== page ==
Performance Punishment…taking advantage or utilising talent?

Celia Jones

Employee sitting in office in front of laptop

When I think about the old proverb paraphrased by Lucille Ball,

“If you want something done, ask a busy person to do it,”

it’s as if she were speaking directly to the challenges faced by today’s workforce in 2023. I often find myself in conversations with senior employees who express their frustrations, primarily stemming from their heavy workloads and the relentless demands.

So what is Performance Punishment?

From a leadership perspective, I can readily admit that sometimes it seems easier to assign tasks to high-performing individuals rather than invest the time in working with those who may need additional support and capability training to fulfill a request. High-performing employees are truly invaluable to any organisation. They consistently exceed expectations, deliver exceptional results, and play a pivotal role in driving the overall success of the business. However, it’s not uncommon for these exceptional individuals to face negative consequences for their remarkable productivity. This phenomenon is what we refer to as “performance punishment,” and its implications are profound, affecting both the morale of high performers, overall performance of the organisation and cost to the individual and organisation.

Performance punishment occurs when high-performing employees experience adverse outcomes, such as:

  • an increased and unrealistic workload
  • Limited support from managers and peers
  • unreasonable deadlines
  • limited opportunities for growth and advancement.

In many instances, performance punishment is unintentional. Managers may not fully comprehend the impact of their decisions on high-performing employees. For instance, they might assign additional tasks to high performers without considering their existing workload or the potential impact on their overall performance.

What is the impact of Performance Punishment?

The ramifications of performance punishment on the morale of high performers can be significant. They may start to feel overworked, undervalued, and underappreciated, leading to burnout, disengagement, and, in extreme cases, resignation.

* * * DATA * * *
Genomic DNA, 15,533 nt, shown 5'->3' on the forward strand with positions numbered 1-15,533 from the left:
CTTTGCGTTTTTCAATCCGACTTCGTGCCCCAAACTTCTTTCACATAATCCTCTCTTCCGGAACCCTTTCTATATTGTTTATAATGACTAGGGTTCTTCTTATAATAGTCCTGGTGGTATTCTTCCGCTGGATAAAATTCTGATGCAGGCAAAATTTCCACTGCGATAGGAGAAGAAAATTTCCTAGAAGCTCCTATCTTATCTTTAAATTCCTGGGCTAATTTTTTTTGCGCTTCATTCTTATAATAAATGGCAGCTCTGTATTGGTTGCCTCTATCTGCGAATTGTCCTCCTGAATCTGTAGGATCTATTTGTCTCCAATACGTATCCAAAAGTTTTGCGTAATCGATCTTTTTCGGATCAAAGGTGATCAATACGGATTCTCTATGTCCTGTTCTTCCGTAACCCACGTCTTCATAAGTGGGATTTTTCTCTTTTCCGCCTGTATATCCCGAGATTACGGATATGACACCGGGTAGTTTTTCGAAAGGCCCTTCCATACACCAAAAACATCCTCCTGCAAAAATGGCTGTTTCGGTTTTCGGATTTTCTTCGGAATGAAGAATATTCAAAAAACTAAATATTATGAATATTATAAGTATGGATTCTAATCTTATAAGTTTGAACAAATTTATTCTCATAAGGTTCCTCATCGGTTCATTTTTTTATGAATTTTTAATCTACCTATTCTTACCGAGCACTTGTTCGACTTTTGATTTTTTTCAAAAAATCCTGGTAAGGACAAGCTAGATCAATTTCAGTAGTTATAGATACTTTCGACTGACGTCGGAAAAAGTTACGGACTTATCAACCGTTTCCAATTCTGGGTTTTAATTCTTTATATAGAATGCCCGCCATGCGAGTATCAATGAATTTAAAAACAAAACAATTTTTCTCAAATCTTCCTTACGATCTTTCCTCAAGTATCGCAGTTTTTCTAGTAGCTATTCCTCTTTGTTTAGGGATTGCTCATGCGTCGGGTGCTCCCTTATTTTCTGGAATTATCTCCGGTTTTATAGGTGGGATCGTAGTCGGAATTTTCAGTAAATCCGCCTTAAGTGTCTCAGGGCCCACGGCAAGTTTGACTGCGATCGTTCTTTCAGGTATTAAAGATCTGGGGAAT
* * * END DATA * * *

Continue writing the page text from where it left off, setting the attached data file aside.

Furthermore, the organisational culture can be profoundly affected. For high performers and hard-working staff, to watch fellow team members talk around the water cooler about last night’s latest TV show, take long lunches, and finish on the dot, it eventually destroys a high performer’s willingness to contribute.

High-performing employees are typically driven by a desire to contribute to the organisation’s success. However, when subjected to performance punishment, their motivation may wane, and their commitment to the organisation may diminish, ultimately impacting overall organisational performance.

Another consequence of performance punishment is the creation of a culture of underperformance. When managers fail to address underperformers, it sends a message to the rest of the team that low performance is acceptable. This, in turn, can lead to a decline in the overall performance of the organisation.

High-performing individuals may become resentful of underperformers who are not held accountable for their actions. This resentment can foster a toxic work environment where high performers feel that their efforts go unnoticed and unappreciated.

How can we reduce Performance Management?

Fortunately, leaders can take proactive steps to address performance punishment and promote a more equitable work environment.

Performance Management

One approach is to implement a performance management system that not only rewards high performers but also holds underperformers accountable. This helps establish a culture of high performance where everyone is held to the same standard.

Development Opportunities 

Providing support and development opportunities for high-performing employees can help mitigate the negative impact of performance punishment and ensure that these individuals continue to grow and develop within the organisation. 

Management Training 

Managers training is important to recognise the consequences of their actions on high-performing employees. Encouraging managers to provide feedback and recognition to high performers and ensuring that their workloads are manageable and sustainable can make a significant difference. From my experience, many of us can benefit from setting and managing our boundaries with our leaders and our teams.

Learning to say no “with grace” to extra work when you are at capacity is a lifelong skill that will benefit you.

Performance punishment is a very real phenomenon with far-reaching consequences for both high-performing employees and the organisation. By taking proactive measures to address performance punishment, we can foster a more equitable work environment and ensure that high performers receive the recognition and appreciation they rightfully deserve.

OnTalent offers a range of support in leadership and performance coaching from specialists who can provide support to rectify this imbalance.

Celia Jones is a Senior Client Partner, Executive & Board with OnTalent. She brings many years of experience in Australia and abroad, partnering with leaders to identify, engage, recruit, and retain their people. Celia specialises in executive and board recruitment.

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